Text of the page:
Remembrance Ceremony Honors Fallen Servicemembers, Military Families
By Gerry J. Gilmore
American Forces Press Service
WASHINGTON, Sep. 21, 2008 Hundreds of relatives celebrated the lives of departed loved ones lost in the war on terrorism during a national remembrance ceremony on the grounds of the Washington Monument yesterday.
Marine Corps Gen. James E. Cartwright, vice chairman of the Joint Chiefs of Staff, greets 4-year old Meghan McCloud, one of about 200 children of fallen military members at the third annual “A Time of Remembrance” ceremony in Washington D.C., Sept. 20, 2008. The annual ceremony, sponsored by the White House Commission on Remembrance, honors military members who have died during the nation’s wars, as well as their families and veterans. Defense Dept. photo by Gerry J. Gilmore
(Click photo for screen-resolution image);high-resolution image available.
The third annual “A Time of Remembrance” honored military members who died during the nation’s wars, as well as their families and veterans. It is sponsored by the White House Commission on Remembrance, established by Congress in 2000.
Carmella LaSpada, chairman of the “A Time of Remembrance” program, saluted the military families who attended the event.
“You, the families of the men and women who fought and died to preserve our precious land of hopes and dreams, I ache for your loss,” LaSpada said. “Your wounds are deep, and you are all bonded by a shared pain.
“Though your grief is overwhelming, we hope you’ll be consoled in the knowledge that others remember that you are not forgotten and never will be,” LaSpada said.
A number of distinguished civilian and military officials ascended the stage to praise the sacrifices of fallen military members and those of their families. About 200 children of military members who died during operations Iraqi Freedom and Enduring Freedom received the commission’s Gold Medal of Remembrance at the ceremony.
Vice Chairman of the Joint Chiefs of Staff Marine Corps Gen. James E. Cartwright greeted the children of fallen military members on the stage during the presentation of the gold medals.
America has always been fortunate to have those willing to serve the nation in uniform, acting Air Force Secretary Michael B. Donley said. To date, he said, more than 4,000 U.S. servicemembers have died during operations in Afghanistan and Iraq.
“To the families, and especially to the children who will receive the Gold Medal of Remembrance today, those of us who lead this nation’s military, both in a civilian capacity and in uniform, are incredibly honored and humbled to be in your presence,” Donley said to gathered family members. “Please note that our nation will be forever grateful and indebted for your sacrifice.”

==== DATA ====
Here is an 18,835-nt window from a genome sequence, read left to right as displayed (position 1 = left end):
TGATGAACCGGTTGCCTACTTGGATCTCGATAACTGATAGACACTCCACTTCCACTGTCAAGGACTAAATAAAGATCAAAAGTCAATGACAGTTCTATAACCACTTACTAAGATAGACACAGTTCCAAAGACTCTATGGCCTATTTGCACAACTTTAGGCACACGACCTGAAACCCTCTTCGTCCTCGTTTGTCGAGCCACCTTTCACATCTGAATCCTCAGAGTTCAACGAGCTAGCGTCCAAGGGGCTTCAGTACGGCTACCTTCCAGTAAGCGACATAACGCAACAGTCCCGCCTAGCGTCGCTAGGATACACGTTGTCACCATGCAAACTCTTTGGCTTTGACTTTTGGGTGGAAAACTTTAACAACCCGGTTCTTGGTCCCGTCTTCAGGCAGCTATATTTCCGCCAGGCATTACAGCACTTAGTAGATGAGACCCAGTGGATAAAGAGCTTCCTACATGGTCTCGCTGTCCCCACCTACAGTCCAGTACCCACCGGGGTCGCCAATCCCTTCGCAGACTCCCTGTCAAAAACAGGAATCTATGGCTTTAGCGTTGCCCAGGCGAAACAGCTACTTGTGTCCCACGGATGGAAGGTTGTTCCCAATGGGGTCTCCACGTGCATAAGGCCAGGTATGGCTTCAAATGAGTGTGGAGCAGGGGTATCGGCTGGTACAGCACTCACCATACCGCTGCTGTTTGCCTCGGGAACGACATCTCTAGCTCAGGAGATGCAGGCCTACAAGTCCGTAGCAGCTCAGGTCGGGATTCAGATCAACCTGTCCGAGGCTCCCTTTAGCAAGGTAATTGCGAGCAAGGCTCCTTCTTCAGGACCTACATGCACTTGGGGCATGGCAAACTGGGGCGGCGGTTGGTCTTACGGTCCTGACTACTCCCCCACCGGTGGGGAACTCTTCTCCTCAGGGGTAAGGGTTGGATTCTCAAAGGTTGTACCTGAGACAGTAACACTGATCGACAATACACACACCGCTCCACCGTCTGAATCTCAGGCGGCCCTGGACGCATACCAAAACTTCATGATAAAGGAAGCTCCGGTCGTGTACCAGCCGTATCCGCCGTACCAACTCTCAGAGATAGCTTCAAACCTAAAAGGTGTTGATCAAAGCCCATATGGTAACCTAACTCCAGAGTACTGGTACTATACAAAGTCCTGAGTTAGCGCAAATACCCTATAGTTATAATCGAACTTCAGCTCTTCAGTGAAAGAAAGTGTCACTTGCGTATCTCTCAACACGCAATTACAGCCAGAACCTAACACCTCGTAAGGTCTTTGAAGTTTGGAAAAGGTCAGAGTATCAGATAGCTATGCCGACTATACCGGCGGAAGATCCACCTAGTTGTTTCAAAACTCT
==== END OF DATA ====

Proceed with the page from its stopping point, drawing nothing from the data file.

Donley introduced the event’s keynote speaker, businessman and military veteran Ross Perot, to the audience. Perot served as a Navy officer and is a strong supporter of the White House Commission on Remembrance and its “A Time of Remembrance” program.
“It’s an honor and privilege to be with you on this special day to honor our fallen heroes who made the ultimate sacrifice for all of us in our great country, and they also made the ultimate sacrifice for you, their families, because they loved you,” Perot said.
The Texas entrepreneur and former Reform Party presidential candidate quoted Abraham Lincoln’s statement that any nation that does not honor its heroes will not long endure.
Perot saluted Army Sgt. 1st Class Nathan Ross Chapman, a Special Forces noncommissioned officer from San Antonio, who died in Afghanistan in early 2002. The fallen soldier, Perot said, was the son of one of his former employees.
“His parents gave me a small bronze statute of Nathan in his combat uniform that I placed in the entrance of my office,” Perot said. “I walk by it many times every day and think of him and all the great troops that sacrificed their lives to give us the freedom in this country.”
ABC News White House correspondent Martha Raddatz served as master of ceremonies. “All around us are the hallowed memories of America’s heroes, the evidence that America remembers and cherishes its fallen,” she said. “We gather not to mourn or grieve, but to call attention to the fact that all of America’s fallen have collectively brought us to this place, to this time.”
Raddatz then read a message from President Bush:
“Today, the volunteers of our military are completing difficult missions in some of the most dangerous and desolate parts of the world with skill and honor. We are grateful to our men and women in uniform and their families for their courage and sacrifice during these historic times. Their service and dedication make every American proud. I appreciate those who support the members of our military and their families. Your efforts reflect the compassionate spirit of our nation. Laura and I send our best wishes on this special occasion. May God bless you and may God bless America.”
The remembrance ceremony also featured two foreign-born soldiers taking the oath of U.S. citizenship. Spc. Nakisha Trisca Simon was born on Dominica, an island country in the Caribbean Sea. Spc. Morgan Fuentes Facundo was born in Mexico. Both soldiers have served in Iraq.